Maksim Litvinov

Litvinov, Maksim Maksimovich

 

(real name, Max Wallach; party pseudonyms include “Papasha,” Maksimovich, and Feliks). Born July 5 (17), 1876, in Białystok, present-day Poland; died Dec. 31, 1951, in Moscow. Soviet statesman and party figure, diplomat. Member of the Communist Party from 1898.

The son of an office worker, Litvinov began to carry on Social Democratic propaganda in workers’ circles in the city of Klintsy, Chernigov Province, in 1898. In 1900 he was a member of the Kiev Committee of the RSDLP. He was arrested in 1901. In 1902, Litvinov was one of the organizers and participants in the escape of 11 Iskra supporters from the Luk’ianov prison in Kiev. He then emigrated to Switzerland. As an agent of Iskra, he handled transportation of the newspaper to Russia. He was a member of the administration of the League of Russian Revolutionary Social Democracy Abroad. After the Second Congress of the RSDLP in 1903, Litvinov was a Bolshevik and a member of the Riga and Northwestern party committees and of the Bureau of Committees of the Majority. He was a delegate to the Third Congress of the RSDLP in 1905 and helped organize the first legal Bolshevik newspaper, Novaia zhizn’ (New Life), in St. Petersburg.

In 1907, Litvinov was secretary of the RSDLP delegation to the Stuttgart Congress of the Second International. In 1908 he became secretary of the London group of Bolsheviks. He was the Bolshevik representative to the International Socialist Bureau. In February 1915, on instructions of the Central Committee of the RSDLP, Litvinov addressed the conference of Socialists of the Entente countries in London and delivered a declaration condemning the imperialist war; V. I. Lenin had drafted the speech. In 1918, Litvinov was appointed diplomatic representative of the RSFSR to Great Britain, but the British government did not recognize his credentials and detained him as a hostage. He was subsequently exchanged for the English intelligence agent B. Lockhart, then under arrest in Russia.

From 1918 to 1921, Litvinov was a member of the collegial board of the People’s Commissariat for Foreign Affairs. At the end of 1918 he spoke for the Soviet government in Stockholm, making peace proposals to the Entente powers that subsequently came to be known as the Litvinov Declaration. In 1920 he became ambassador to Estonia. In 1921, Litvinov was appointed deputy commissar at the People’s Commissariat for Foreign Affairs, while at the same time holding the post of member of the collegial board at the People’s Commissariat of the Workers’ and Peasants’ Inspection and the post of deputy chairman in the Central Concessions Committee. In 1922 he was the deputy of G. V. Chicherin, who headed the Soviet delegation at the Genoa Conference (April-May), head of the delegation to the Hague Conference (June-July), and chairman of the Moscow International Disarmament Conference (December). From 1927 to 1930, he was head of the delegation to the Preparatory Commission for the Disarmament Conference in Geneva.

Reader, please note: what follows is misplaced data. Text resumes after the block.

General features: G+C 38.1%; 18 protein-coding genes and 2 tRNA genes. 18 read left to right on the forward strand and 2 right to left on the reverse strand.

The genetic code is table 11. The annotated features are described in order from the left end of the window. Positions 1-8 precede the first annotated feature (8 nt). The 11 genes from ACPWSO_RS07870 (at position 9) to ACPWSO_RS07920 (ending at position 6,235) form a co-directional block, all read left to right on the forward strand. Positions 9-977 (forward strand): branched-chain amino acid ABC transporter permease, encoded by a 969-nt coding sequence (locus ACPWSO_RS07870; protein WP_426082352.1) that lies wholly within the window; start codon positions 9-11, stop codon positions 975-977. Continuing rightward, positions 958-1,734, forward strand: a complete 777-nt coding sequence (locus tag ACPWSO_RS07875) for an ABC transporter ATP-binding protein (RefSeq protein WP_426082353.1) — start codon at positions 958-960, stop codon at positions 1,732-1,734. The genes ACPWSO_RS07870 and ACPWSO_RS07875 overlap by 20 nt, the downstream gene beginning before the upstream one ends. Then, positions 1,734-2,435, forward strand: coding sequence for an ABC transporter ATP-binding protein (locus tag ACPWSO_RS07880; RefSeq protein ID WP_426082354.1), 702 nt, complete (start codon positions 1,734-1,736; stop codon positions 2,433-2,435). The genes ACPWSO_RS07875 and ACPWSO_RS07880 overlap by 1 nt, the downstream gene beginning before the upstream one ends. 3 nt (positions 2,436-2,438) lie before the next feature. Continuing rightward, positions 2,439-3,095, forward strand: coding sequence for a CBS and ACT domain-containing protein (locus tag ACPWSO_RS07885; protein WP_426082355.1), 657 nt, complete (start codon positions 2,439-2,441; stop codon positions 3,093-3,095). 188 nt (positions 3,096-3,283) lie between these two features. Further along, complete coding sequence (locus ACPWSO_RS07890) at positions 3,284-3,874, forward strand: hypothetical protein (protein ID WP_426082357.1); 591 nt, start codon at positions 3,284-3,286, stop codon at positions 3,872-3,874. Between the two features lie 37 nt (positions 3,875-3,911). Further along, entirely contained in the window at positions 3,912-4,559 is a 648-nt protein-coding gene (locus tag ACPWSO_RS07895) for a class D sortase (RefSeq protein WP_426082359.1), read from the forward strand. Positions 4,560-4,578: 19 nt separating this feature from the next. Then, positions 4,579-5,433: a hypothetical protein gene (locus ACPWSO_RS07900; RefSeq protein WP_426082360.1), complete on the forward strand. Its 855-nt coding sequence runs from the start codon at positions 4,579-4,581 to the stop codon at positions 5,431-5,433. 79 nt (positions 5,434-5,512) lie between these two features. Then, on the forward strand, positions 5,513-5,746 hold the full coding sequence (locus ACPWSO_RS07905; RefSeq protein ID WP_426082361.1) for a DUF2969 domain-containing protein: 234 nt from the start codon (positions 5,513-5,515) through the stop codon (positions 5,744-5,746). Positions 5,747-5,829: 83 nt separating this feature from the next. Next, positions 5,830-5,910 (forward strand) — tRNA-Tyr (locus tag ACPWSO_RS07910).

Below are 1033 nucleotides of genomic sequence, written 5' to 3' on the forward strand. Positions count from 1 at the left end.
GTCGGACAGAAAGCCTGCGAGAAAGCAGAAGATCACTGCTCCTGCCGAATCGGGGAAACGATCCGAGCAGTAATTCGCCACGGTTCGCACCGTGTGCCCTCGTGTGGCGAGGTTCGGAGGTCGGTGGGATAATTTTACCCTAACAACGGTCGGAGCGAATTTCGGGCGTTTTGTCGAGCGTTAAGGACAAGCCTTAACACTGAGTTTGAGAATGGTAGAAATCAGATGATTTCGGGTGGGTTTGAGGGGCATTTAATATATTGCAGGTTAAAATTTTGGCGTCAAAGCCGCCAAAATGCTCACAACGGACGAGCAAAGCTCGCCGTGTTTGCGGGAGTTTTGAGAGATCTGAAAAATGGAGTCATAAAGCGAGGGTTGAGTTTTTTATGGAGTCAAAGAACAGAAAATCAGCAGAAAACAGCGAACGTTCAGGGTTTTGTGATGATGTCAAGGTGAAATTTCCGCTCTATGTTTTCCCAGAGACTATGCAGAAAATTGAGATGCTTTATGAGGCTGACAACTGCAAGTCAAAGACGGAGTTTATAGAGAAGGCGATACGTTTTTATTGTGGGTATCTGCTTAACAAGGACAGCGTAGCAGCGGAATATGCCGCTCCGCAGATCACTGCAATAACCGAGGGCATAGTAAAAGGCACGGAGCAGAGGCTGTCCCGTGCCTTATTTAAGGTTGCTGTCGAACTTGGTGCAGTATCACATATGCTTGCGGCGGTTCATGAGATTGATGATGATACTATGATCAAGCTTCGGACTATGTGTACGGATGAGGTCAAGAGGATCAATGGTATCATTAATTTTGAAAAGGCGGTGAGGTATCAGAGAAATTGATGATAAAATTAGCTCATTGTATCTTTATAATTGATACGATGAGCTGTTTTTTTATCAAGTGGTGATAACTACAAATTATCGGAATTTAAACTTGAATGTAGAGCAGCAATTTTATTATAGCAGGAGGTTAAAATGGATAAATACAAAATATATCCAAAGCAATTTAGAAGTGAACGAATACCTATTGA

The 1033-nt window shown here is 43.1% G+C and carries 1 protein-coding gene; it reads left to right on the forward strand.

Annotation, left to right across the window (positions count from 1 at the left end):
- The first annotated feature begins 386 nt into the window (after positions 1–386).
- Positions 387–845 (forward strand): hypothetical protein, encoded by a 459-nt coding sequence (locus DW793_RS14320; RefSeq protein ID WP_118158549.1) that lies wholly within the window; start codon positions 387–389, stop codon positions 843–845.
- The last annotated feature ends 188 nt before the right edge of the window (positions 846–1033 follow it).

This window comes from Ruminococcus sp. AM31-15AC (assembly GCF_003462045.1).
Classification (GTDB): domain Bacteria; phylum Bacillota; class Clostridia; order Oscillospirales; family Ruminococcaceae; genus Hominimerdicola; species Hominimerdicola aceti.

From 1930 to 1939, Litvinov was people’s commissar of foreign affairs of the USSR. He helped to establish diplomatic relations with the USA and to win admittance of the USSR to the League of Nations, where he represented the USSR from 1934 to 1938. Litvinov was an outstanding Soviet diplomat who skillfully carried out the Leninist foreign policy. From 1941 to 1943, he was deputy commissar of the People’s Commissariat for Foreign Affairs and simultaneously ambassador of the USSR to the USA; in 1942 and 1943, he was also envoy of the USSR to Cuba. Litvinov took part in the Moscow conference of foreign ministers of the USSR, the USA, and Great Britain in October 1943. He was a delegate to the Eighth and Fourteenth through Eighteenth Party Congresses. At the Seventeenth and Eighteenth Party Congresses he was elected a member of the Central Committee of the ACP (Bolshevik). He was a member of the Central Executive Committee of the USSR and a deputy to the first and second convocations of the Supreme Soviet of the USSR. He was the author of many works on the foreign policy of the USSR. Litvinov was awarded the Order of Lenin and the Order of the Red Banner of Labor.

WORKS

Vneshniaia politika SSSR. Rechi i zaiavleniia. 1927–1935. Moscow, 1935.
“Neopublikovannye pis’ma M. M. Litvinova V. I. Leninu (1913–1915 gg.).” Novaia i noveishaia istorila, 1966, no. 4.

REFERENCES

Lenin, V. I. Poln. sobr. soch. 5th ed. (See reference volume, part 2, p. 450.)
Gnedin, E. “Revoliutsioner-diplomat leninskoi shkoly.” Novyi mir, 1970, no. 2. Pages 256–61. (Bibliography.)
Sheinis, Z. S. “V Genue i Gaage (Stranitsy diplomaticheskoi deiatel’nosti M. M. Litvinova).” Novaia i noveishaia istorila, 1968, nos. 3–4.
References in periodicals archive ?
While Stalin brutally ran and ruined the first experiment in Communism in the world, he left foreign-policy-making, at least in part, to career experts in diplomacy, particularly his brilliant long-time Commissar for Foreign Policy, Maksim Litvinov.